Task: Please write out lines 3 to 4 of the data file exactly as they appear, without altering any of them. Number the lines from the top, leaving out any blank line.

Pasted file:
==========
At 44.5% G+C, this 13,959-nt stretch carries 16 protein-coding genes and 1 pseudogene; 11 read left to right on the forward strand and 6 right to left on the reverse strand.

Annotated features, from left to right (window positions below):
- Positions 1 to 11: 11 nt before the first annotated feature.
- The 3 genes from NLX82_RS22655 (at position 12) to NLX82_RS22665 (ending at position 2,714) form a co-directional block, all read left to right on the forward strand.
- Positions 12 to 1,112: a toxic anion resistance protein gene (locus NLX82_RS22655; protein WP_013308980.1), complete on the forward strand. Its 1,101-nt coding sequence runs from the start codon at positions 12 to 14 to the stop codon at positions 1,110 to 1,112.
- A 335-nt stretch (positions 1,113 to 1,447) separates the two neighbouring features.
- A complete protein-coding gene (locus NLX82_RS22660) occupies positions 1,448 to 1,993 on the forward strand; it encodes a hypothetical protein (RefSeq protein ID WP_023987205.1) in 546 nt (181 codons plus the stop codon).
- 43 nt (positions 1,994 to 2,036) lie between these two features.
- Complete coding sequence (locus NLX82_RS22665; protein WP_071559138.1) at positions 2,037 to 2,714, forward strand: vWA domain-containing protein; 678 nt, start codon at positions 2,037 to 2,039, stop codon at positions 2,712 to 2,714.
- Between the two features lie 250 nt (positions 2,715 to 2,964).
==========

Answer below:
- Positions 1 to 11: 11 nt before the first annotated feature.
- The 3 genes from NLX82_RS22655 (at position 12) to NLX82_RS22665 (ending at position 2,714) form a co-directional block, all read left to right on the forward strand.